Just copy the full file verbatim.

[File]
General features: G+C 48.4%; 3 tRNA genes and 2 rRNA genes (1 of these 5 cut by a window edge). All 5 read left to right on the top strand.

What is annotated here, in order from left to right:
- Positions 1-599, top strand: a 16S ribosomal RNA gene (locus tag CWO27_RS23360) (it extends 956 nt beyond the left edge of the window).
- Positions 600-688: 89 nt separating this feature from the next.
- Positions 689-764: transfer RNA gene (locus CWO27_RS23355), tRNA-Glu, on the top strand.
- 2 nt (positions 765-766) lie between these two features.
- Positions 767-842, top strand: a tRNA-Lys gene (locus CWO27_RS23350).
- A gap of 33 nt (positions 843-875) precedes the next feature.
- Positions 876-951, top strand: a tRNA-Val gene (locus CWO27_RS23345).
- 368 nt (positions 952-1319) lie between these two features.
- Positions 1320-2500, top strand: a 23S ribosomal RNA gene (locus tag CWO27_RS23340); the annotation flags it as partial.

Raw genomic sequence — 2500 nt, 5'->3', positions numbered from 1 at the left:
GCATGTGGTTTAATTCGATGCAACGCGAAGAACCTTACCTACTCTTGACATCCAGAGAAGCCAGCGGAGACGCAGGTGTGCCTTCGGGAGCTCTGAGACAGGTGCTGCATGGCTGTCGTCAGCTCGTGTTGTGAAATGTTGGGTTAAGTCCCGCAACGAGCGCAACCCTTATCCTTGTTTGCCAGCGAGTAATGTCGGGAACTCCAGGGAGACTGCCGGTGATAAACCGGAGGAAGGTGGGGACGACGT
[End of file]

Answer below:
General features: G+C 48.4%; 3 tRNA genes and 2 rRNA genes (1 of these 5 cut by a window edge). All 5 read left to right on the top strand.

What is annotated here, in order from left to right:
- Positions 1-599, top strand: a 16S ribosomal RNA gene (locus tag CWO27_RS23360) (it extends 956 nt beyond the left edge of the window).
- Positions 600-688: 89 nt separating this feature from the next.
- Positions 689-764: transfer RNA gene (locus CWO27_RS23355), tRNA-Glu, on the top strand.
- 2 nt (positions 765-766) lie between these two features.
- Positions 767-842, top strand: a tRNA-Lys gene (locus CWO27_RS23350).
- A gap of 33 nt (positions 843-875) precedes the next feature.
- Positions 876-951, top strand: a tRNA-Val gene (locus CWO27_RS23345).
- 368 nt (positions 952-1319) lie between these two features.
- Positions 1320-2500, top strand: a 23S ribosomal RNA gene (locus tag CWO27_RS23340); the annotation flags it as partial.

Raw genomic sequence — 2500 nt, 5'->3', positions numbered from 1 at the left:
GCATGTGGTTTAATTCGATGCAACGCGAAGAACCTTACCTACTCTTGACATCCAGAGAAGCCAGCGGAGACGCAGGTGTGCCTTCGGGAGCTCTGAGACAGGTGCTGCATGGCTGTCGTCAGCTCGTGTTGTGAAATGTTGGGTTAAGTCCCGCAACGAGCGCAACCCTTATCCTTGTTTGCCAGCGAGTAATGTCGGGAACTCCAGGGAGACTGCCGGTGATAAACCGGAGGAAGGTGGGGACGACGT